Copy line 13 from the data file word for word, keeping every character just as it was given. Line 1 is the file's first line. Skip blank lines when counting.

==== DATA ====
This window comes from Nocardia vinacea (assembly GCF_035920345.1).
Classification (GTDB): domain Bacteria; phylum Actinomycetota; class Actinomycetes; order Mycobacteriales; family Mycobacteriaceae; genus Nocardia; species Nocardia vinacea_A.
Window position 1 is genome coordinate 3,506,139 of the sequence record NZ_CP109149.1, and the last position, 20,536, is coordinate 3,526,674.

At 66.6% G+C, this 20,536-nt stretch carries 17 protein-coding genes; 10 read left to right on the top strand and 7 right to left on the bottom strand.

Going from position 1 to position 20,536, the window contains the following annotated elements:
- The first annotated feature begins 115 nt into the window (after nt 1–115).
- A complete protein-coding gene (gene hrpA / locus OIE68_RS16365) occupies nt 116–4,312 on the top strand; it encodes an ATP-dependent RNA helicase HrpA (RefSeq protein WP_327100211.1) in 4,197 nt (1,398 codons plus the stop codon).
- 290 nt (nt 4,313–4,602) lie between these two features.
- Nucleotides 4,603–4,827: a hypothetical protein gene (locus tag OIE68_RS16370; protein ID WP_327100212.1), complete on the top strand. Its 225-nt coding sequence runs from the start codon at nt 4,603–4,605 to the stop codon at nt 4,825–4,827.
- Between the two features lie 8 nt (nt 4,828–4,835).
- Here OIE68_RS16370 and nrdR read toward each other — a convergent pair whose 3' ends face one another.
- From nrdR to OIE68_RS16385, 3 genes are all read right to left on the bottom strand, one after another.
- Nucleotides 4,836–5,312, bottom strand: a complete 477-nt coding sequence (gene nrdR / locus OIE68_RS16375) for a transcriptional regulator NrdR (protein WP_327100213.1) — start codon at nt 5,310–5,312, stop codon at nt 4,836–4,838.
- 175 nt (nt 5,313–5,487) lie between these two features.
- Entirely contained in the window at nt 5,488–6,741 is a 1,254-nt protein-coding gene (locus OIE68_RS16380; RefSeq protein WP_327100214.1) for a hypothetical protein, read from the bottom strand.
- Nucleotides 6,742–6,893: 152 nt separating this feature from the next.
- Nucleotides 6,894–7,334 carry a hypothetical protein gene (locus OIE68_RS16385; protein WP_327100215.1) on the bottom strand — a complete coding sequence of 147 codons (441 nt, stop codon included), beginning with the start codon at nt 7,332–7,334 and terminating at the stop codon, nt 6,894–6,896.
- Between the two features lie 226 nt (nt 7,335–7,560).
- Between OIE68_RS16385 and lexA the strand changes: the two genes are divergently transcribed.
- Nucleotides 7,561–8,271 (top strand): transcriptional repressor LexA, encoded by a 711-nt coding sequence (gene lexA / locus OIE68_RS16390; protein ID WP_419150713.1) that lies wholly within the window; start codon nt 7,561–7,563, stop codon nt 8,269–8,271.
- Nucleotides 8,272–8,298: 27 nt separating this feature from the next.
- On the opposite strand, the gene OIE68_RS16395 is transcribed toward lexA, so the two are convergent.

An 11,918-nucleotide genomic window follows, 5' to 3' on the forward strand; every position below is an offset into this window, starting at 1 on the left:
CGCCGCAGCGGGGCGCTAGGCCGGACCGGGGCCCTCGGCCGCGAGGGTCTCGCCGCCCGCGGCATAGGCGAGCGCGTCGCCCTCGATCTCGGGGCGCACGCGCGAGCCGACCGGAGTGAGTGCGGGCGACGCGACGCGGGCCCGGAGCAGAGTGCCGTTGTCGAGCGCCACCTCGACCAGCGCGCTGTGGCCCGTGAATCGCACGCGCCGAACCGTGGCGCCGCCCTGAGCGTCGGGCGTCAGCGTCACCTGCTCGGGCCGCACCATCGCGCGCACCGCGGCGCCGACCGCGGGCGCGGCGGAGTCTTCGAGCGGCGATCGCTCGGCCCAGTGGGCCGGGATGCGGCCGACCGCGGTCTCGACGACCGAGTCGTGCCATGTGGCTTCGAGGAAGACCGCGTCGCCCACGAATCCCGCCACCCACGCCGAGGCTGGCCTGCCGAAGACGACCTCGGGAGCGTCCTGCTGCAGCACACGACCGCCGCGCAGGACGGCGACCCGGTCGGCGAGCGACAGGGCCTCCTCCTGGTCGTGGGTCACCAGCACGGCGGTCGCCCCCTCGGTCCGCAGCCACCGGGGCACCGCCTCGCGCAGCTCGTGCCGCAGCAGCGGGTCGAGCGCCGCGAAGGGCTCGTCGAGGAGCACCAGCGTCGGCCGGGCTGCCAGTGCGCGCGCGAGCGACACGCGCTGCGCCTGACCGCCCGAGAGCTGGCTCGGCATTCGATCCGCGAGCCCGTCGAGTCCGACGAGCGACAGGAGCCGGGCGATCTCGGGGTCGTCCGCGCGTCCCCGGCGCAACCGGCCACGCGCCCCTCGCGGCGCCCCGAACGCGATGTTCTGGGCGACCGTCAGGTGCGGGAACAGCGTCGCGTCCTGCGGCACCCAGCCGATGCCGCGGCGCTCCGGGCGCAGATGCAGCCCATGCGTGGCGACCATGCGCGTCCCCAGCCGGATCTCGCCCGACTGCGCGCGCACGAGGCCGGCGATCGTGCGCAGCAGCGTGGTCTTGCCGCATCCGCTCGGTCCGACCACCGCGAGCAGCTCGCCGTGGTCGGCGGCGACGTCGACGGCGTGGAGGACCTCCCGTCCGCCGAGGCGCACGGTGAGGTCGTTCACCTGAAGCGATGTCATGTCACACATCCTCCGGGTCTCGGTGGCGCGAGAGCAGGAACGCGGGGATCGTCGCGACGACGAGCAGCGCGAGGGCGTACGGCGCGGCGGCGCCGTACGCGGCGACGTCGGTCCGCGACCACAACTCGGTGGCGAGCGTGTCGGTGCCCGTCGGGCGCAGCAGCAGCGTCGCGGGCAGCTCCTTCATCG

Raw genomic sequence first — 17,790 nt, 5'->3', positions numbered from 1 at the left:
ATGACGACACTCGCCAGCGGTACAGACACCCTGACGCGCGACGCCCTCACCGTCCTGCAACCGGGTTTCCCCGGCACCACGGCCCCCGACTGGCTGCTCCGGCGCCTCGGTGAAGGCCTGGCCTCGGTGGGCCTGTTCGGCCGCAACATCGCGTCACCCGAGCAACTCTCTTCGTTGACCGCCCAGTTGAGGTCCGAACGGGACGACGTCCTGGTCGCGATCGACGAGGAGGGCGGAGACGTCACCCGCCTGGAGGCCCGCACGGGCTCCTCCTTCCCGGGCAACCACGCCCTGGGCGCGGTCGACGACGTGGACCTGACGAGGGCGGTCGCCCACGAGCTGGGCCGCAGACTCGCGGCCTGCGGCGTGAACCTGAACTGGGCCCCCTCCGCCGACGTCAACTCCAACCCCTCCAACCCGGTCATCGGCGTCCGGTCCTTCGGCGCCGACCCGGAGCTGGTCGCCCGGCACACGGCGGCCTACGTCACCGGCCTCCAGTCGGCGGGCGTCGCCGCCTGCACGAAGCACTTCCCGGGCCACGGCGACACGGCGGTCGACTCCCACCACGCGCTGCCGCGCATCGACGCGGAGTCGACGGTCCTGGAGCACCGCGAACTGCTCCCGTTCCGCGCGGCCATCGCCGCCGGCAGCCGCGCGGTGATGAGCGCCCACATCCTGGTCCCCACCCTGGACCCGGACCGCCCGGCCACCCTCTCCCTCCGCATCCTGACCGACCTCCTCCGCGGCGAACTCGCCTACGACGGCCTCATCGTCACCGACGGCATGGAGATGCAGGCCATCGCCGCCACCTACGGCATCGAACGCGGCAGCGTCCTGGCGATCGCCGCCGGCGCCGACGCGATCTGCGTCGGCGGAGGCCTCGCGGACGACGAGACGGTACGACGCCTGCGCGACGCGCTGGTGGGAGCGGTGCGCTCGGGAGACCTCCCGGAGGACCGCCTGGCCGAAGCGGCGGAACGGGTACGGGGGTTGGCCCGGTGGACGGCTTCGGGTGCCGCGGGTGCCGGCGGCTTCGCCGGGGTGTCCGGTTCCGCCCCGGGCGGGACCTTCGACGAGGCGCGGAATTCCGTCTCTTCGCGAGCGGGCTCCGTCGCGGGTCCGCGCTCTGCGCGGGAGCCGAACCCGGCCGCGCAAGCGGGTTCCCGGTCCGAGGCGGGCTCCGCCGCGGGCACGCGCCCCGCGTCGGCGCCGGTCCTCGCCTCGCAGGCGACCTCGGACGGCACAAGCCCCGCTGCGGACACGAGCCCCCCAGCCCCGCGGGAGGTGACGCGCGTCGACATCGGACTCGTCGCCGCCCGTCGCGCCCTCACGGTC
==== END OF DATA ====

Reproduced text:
- Nucleotides 4,836–5,312, bottom strand: a complete 477-nt coding sequence (gene nrdR / locus OIE68_RS16375) for a transcriptional regulator NrdR (protein WP_327100213.1) — start codon at nt 5,310–5,312, stop codon at nt 4,836–4,838.